Tag Archives: Job

This Is MY Hometown?

If you still reside in your hometown, changes might raise your eyebrows and ire. Soon, though, surprises make themselves at home, part of everyday experience.

Hubby (top row center) and I (bottom row middle) were high school sweethearts.

Visiting a distant hometown, however, shifts one’s universe. A once-busy shopping center has been conquered by Bennie the Bomb Fireworks. Why did town fathers allow trees to grow so big? That implies we’ve added rings to our girth, too.

My husband and I grew up in the same city, but our parents — and we — moved decades ago.

Now, new roads have sprouted like kudzu vines.

We’re lost.

Though I can’t find our motel, I’ve located the street where I failed my driving test. I remind Hubby that I’ve never received a traffic ticket, whereas I can point to the stoplight he ran to earn one.

Image by Helmut Jungclaus from Pixabay.

Hubby and I recall our accidents: mine, near the high school, watched by God and everybody; his, when a coal truck smacked his Opel two weeks before our wedding.

We cruise past former homes.

“They cut down my favorite tree!” I complain. Without my permission, yet.

“Our yard’s taken over by creepy little gnomes,” Hubby rants. “They’re by my room!”

Columbus North High School entrance, Columbus, Indiana.
Even the door was delicious.

We tour our old high school. Star Wars technology prevails, even in drinking fountains. The school now boasts a food court instead of a cafeteria. Too many choices! A few familiar areas comfort us. We recognize the classroom where we counted red-eyed and white-eyed fruit flies for our deep, dark genetics project. His locker’s still nearby — next to my ex-boyfriend’s. A nice reminder of how lucky Hubby is to have reversed the situation.

We visit the ice cream parlor where not only I, but my mother ate hot fudge sundaes after school. The store where Hubby rented prom and wedding tuxes. The restaurant where I, wearing the world’s ugliest uniform, served customers for a dollar an hour. The pre-McDonald’s fast-food restaurant where Hubby donned a folded paper hat and baggy uniform pants five inches too short.

Our 1975 wedding in East Columbus United Methodist Church.

We visit childhood churches that nurtured our faith in Christ. We reminisce about our wedding.

Finishing the tour, we agree: Our hometown is where we live now, not where we resided 50 years ago. However, this place continues to impact us. Nothing will change that.

Not even a gnome invasion.

Your Extraordinary Ordinary: Have you visited your hometown recently?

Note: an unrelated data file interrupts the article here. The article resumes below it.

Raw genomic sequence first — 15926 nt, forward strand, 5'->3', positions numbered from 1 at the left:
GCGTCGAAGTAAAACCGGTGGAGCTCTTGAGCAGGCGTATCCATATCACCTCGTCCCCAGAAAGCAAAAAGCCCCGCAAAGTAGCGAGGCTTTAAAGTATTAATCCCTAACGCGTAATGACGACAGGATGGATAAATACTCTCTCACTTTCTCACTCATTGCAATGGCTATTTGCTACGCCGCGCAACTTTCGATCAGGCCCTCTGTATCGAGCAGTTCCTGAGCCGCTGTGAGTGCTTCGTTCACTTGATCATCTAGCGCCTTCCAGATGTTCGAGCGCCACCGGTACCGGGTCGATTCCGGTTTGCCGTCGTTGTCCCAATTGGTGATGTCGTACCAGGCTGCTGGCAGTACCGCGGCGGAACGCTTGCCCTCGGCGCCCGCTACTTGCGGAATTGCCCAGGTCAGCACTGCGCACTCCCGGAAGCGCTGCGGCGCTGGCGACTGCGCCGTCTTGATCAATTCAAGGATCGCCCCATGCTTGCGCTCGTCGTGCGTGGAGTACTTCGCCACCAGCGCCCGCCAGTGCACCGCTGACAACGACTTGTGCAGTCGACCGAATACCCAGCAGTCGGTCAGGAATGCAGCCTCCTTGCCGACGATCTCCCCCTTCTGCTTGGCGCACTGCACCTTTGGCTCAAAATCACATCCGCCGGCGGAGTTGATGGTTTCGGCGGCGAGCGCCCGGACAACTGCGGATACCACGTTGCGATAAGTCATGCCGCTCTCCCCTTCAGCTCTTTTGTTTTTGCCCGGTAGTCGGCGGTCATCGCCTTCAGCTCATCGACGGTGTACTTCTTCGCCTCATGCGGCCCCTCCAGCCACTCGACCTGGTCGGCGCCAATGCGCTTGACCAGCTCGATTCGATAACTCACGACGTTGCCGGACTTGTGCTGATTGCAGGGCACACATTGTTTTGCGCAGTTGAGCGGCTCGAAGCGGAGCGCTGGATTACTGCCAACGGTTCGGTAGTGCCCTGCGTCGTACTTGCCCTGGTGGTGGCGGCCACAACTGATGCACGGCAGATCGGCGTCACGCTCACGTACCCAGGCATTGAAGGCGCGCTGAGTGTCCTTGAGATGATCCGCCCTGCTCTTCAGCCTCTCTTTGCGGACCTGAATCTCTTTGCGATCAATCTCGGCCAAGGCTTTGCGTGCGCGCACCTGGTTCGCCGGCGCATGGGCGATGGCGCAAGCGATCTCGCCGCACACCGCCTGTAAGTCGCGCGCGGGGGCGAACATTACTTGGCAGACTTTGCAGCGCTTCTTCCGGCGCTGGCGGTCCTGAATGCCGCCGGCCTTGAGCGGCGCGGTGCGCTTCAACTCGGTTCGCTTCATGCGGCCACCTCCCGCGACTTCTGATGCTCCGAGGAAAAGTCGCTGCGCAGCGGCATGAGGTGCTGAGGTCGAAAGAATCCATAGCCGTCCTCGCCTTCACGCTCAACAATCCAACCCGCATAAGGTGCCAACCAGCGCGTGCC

How to Get a Backache

Image by Pfüderi from Pixabay.

Achieving a backache often depends on the subject’s age.

Sadly, if you’re under 20, nothing induces a backache — unless Mom demands you clean your room.

However, creative 20- to 30-year-olds can realize backache goals. Try triple Axels on your skateboard. Carry your unmotivated friend piggyback up a mountain. Impress your lady by lifting her sofa above your head.

If all else fails to achieve back pain, your dad’s demand that you get a job will.

Thirty- and 40-somethings often succeed because they have jobs. Plus, they carry wailing three-year-olds into Little Overachiever Preschool. Every. Single. Day. They also drag 50-pound bags of manure to butterfly gardens for their grade-schoolers’ science projects. Pushing their cars from snowdrifts crisscrosses vertebrae. Nothing, however, works better than taking a terrified Lab to the Happy Doggy Clinic for shots. Paying for damages to furniture, building and staff will add a bonus headache for your Tylenol® pleasure.

Image by Mark Thornton from Pixabay.

More options materialize after a 50th birthday. You haul backbreaking bags of money to your student’s college. Your spouse finds that fitting into skinny jeans takes her to the ER. A game of pickup basketball lightens your mood, but not only will you hurt your back, you may lose a kidney or two. The pain will intensify when you sleep on the sofa because you played basketball instead of cleaning the garage.

At age 65, demonstrate to young whippersnappers what it was like in the good old days. When real men shoveled snow without wussy snowblowers. When real women scrubbed floors on their knees instead of using wussy Swiffers. Show everyone at the block party how real ice cream was made by cranking for six hours. All good-old-days activities are good for a week-long backache.

Image by J. Laso from Pixabay.

Soon, though, you’ll reach the ultimate in back pain with no effort whatsoever. Whereas, weeding flower beds to outdo another retiree once put you in a body cast, now, reading a seed catalog accomplishes the job. The past effects of pickup basketball occur when you pick up a basketball a kid tossed into your yard. Or when you pick up cards at a euchre party.

At age 20, nothing gave you backaches. Now everything gives you backaches.

Image by Kevin 120415 from Pixabay.

So, luxuriate on your heating pad. Lie back in your hot tub.

And don’t let anyone make you clean your room.

Your Extraordinary Ordinary: What’s your “favorite” way to achieve a backache?